When I was in Beijing two years ago, we visited a very traditional area of the city which the government would like to tear down and replace with modern buildings.  Whilst the old buildings have such inconveniences as outdoor/communal toilets and small living spaces, the area has a real sense of community that would be difficult to replicate in the outer suburb that the government would like people to move to.  I can see the dilemma that most people would have - a new apartment with modern conveniences might seem very attractive, even if it takes an hour to get there on the bus from the city centre!

Image credits:

For this blog post I wanted to highlight the work of Akshay Mahajan who is a photo journalist, originally from Pune in Maharashtra.  Akshay has done a series of photos in Dharavi and captures the beauty of the slum, as well as its ugliness.  You can see more of his photos here.  Thanks Akshay for sharing these images with us, using the Creative Commons license. 

Saturday, 1 March 2014

Maharashtra - Key Concepts

I always come across interesting words and phrases, when I'm doing research for my blog posts. I thought this time I should blog about some of these, especially as Indian culture provides us with a wealth of concepts, physical items and new words, many of which have been borrowed into English. I've decided to call this strand of my blog 'key concepts', which cover all bases: words and phrases, as well as new concepts. 

Tying the Kushti by Tyabji
Kushti - I came across this word whilst I was reading Rohinton Mistry's Such a Long Journey and it means the sacred girdle of Zoroastrianism, which practitioners tie three times around their waist before prayer. We also have the word cushty in English, which means 'great' or 'brilliant', eg. 'What do you think of my new car?' 'Cushty!'  I wonder if there is a relation between the word, as it's used in English and the Zoroastrian girdle?

Paan - Rohinton's novel also features a 'paan-wallah' or 'paan seller' and paan was a new concept for me. There are different varieties of Paan but it's basically a combination of Areca nut or tobacco, wrapped in betel leaves, which is then chewed creating a juice that is mildly narcotic. The paan-wallah in Rohinton's novel works opposite the local bordello and specialises in virility-enhancing paan, a kind of natural Viagra! Betel-chewing is common across East Asia. By all accounts, paan users spend a lot of time spitting out a bright red liquid, which leaves technicolour stains on any surface it hits!  This anti-social aspect of paan consumption has led to anti-spitting campaigns in places like Mumbai.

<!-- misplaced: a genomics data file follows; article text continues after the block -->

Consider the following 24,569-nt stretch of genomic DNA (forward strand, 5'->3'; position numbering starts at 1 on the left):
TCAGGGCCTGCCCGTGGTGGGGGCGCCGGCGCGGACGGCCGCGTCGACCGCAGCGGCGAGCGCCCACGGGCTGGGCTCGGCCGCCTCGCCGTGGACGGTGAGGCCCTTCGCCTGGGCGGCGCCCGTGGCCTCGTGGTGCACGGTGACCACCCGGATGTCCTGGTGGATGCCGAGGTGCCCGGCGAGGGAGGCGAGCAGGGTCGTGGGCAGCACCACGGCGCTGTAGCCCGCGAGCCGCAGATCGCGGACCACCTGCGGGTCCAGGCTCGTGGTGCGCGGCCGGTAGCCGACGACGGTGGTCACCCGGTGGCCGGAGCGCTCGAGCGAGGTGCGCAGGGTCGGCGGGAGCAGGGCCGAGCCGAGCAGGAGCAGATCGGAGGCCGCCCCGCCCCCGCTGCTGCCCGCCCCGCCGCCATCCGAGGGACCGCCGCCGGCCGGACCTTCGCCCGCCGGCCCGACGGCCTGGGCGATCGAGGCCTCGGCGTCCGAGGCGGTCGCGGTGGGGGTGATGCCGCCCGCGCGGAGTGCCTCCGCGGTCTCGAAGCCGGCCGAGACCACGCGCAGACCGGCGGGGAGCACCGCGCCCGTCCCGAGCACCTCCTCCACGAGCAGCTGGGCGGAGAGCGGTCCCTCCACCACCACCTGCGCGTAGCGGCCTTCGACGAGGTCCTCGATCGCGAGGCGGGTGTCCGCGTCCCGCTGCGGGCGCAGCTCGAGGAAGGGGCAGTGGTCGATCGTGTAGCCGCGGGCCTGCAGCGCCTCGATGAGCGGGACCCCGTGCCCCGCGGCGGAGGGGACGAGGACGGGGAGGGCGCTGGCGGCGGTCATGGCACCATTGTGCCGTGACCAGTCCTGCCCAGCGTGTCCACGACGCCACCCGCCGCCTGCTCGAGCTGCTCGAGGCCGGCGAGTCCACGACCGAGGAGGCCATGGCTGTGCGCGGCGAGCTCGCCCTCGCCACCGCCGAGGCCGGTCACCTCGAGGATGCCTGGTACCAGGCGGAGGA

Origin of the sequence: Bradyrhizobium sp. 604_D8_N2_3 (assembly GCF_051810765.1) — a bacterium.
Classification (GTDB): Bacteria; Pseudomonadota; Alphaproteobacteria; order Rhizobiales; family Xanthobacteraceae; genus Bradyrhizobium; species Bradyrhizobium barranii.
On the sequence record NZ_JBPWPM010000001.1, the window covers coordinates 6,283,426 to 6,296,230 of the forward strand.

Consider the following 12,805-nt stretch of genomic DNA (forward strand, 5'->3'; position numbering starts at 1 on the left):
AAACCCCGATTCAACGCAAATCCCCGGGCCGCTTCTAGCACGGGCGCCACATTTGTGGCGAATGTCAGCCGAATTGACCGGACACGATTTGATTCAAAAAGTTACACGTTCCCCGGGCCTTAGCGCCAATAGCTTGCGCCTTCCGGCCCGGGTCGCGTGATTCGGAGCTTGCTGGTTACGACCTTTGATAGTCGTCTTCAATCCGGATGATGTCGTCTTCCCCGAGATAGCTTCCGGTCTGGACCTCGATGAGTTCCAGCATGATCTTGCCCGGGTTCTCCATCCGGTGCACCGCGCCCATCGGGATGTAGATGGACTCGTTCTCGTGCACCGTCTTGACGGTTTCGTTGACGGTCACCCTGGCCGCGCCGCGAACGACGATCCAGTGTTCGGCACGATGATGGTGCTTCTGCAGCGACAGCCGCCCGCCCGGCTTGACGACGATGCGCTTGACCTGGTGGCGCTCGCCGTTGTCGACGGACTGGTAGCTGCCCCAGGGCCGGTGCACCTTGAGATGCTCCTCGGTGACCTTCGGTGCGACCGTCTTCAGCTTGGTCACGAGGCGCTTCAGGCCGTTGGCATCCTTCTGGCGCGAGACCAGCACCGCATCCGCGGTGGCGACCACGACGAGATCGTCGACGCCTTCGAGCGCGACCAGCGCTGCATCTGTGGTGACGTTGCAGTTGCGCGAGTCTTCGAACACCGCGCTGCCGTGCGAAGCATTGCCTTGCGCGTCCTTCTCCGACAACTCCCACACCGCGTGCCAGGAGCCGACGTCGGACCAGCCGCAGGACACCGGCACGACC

कोई बात नहीं - Shahrukh Khan
Koi baat nahi - कोई बात नहीं - I heard this useful Hindi phrase a few times, when I was watching the Bollywood movie, Dilwale Dulhania Le Jayenge. As they get into more and more difficult situations during their trip to Europe, the main character, played by Shahrukh Khan tells the character played by Kajol 'Koi baat nahi, señorita' meaning 'it's okay, señorita'. Koi baat nahi literally translates as 'a thing not' or 'nothing' and can also be used to say 'you're welcome' like French 'de rien', Spanish 'de nada' or Russian 'ничего' (nichevo)

Tilak - from my reading of VS Khandekar's Yayati, I learned the word 'tilak' which can refer to the facial markings of Hinduism, such as the long line, usually drawn with a coloured paste, from the place where the eyebrows meet, to the end of the nose, popular with Shaivites (worshippers of Shiva). Tilaks can show a person's caste, marital status or which sect they belong to. We're probably more familiar in Europe with the 'Bindi' which is a kind of circular dot worn by Indian women on their forehead between their eyes. I guess Bindi is a kind of tilak, although Bindi are usually stuck on (powder or jewels) rather than painted.

Distributor of Holy Thread by Meena Kadri
Darshan or Darśana - from the Sanskrit दर्शन is a concept which is difficult to describe in English. It comes from Hinduism and literally means 'sight'. It refers to the spiritual act of seeing a deity, but it's perhaps more than seeing, with an element of understanding and blessing that is bestowed on the 'seer'.

The closest European concept I can think of is 'epiphany' which also relates to a spiritual moment of seeing and understanding. The seeing/visual element of Hinduism interests me, as I'm quite a visual person and it's perhaps one of the reasons I find India and Hinduism very stimulating. It also explains the psychedelic nature of Bollywood movies with all of their colour and movement, where the visual elements are elevated to an art form in themselves.

Image credits:

The image of the priest teaching a young boy how to tie his kushti is from Wikimedia Commons - you see more information on this file here.   

The image of Madame Tussaud's wax model of Shahrukh Khan was taken by me. You can see more of my photos on my Flickr photostream

The image of the man with a prominent red tilak is by Flickr member, Meena Kadri who is originally from New Zealand.  Meena has an amazing collection of Indian photos which you can see on her photostream.  She also has a pretty cool website